Tornado jets are in service with air forces across the globe
UK defence firm BAE Systems has said it is the subject of an anti-corruption probe by the US Department of Justice.
According to BAE, the probe will look at its compliance with anti-corruption laws including its business "concerning the Kingdom of Saudi Arabia".
BAE faces allegations that it ran a fund to help it win plane and military equipment orders from Saudi Arabia.
The company, which saw its shares close 7.8% down in London, has always argued that it acted lawfully at all times.
BAE's shares initially dropped 11% but recovered some of those losses in day trading to close 34.5p lower at 407.75p, knocking about £1bn off its market value.
The allegations of illegal payments by BAE date back to the 1980s and the £43bn ($85bn) al-Yamamah deal that supplied Saudi Arabia with Tornado jets and other military equipment.
Earlier this month, the BBC and the Guardian newspaper reported that BAE had made payments worth hundreds of millions of pounds over a number of years to Prince Bandar, a leading member of the Saudi royal family.
According to the Guardian, the Department of Justice became interested because BAE used the US banking system to transfer regular payments to accounts controlled by Prince Bandar at Riggs Bank in Washington.
As a result, prosecutors decided that BAE could be investigated under the Foreign Corrupt Practices Act (FCPA).
The report by the BBC and Guardian said the payments were discovered during a Serious Fraud Office (SFO) investigation, though that probe was halted in December 2006 on grounds of national security.
Prince Bandar, who is the son of the Saudi defence minister, served for 20 years as US ambassador and is now head of the country's national security council, has "categorically" denied receiving any improper payments.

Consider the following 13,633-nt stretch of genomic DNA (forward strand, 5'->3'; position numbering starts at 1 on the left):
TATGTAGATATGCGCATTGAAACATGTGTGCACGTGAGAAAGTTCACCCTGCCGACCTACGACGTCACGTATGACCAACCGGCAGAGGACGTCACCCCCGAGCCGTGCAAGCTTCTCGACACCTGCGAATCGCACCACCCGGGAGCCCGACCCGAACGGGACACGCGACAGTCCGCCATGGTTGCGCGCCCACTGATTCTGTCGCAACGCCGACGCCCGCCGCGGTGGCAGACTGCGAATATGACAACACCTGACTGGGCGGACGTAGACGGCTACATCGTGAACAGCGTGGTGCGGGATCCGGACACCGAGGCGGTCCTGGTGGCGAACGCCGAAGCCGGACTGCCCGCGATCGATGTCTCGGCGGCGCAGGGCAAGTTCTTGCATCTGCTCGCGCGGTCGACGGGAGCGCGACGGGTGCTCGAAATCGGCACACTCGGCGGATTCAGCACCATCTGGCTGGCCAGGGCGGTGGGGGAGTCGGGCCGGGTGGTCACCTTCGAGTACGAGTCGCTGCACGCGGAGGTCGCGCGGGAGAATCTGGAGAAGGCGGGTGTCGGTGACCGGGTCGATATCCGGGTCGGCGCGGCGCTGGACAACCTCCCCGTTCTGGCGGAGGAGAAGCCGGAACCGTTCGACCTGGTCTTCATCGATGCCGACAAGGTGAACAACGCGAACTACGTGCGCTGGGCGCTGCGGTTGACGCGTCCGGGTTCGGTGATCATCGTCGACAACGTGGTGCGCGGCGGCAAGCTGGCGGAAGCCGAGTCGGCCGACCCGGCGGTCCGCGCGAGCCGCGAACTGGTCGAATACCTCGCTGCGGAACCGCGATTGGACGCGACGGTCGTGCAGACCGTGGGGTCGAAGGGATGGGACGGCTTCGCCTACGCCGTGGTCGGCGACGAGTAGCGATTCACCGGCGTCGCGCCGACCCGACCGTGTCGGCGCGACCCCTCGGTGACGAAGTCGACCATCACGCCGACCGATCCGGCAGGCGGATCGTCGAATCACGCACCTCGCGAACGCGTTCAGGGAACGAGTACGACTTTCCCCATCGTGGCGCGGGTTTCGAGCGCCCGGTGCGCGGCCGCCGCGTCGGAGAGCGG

The SFO is still investigating BAE contracts in Africa, Eastern Europe and South America.
BBC business editor Robert Peston said that: "The Saudis will not be overjoyed that the Department of Justice is apparently taking up where the serious fraud office left off."
He added that the US probe is "a much bigger headache" for the UK government than for BAE, and it will be Gordon Brown's first big diplomatic dilemma as prime minister.
The BBC's business editor explained that the al-Yamamah contract was between the British and Saudi governments, not between BAE and Saudi Arabia, and that BAE was only the contractor.
"So it will be a decision for the Ministry of Defence, not BAE, whether to disclose the details of the deal," he said.
Analysts said that the probe could lead to delays in BAE signing a new deal, called al-Salam, which would see Saudi Arabia buy 72 Eurofighter jets.
"This is bad for sentiment and could delay the signing of the Salam deal," said Nick Cunningham, an analyst at Panmure Gordon.
Mr Cunningham added that BAE executives could be prosecuted should they have been found to have behaved improperly.
Analysts said that the probe in the US could also damage BAE's business in North America.
BAE has been looking to expand its US business and is in the process of buying Armor Holdings, a maker of armoured vehicles, for $4.1bn (£2.1bn).
Last week, the US Treasury found that the takeover did not pose any security threat, and BAE hopes to conclude the deal later this year.
In an effort to reassure policymakers that the company has not indulged in corrupt practices, BAE asked Lord Woolf, the former Lord Chief Justice of England and Wales, to head an independent review of its business practices.
BAE's chairman Dick Olver and the firm's non-executive directors are said to want independent confirmation that BAE behave properly when winning contracts.
A company spokesman said that BAE was "committed to meeting the highest ethical standards in its dealings with others, and doesn't tolerate unethical behaviour or attempts to improperly influence decisions".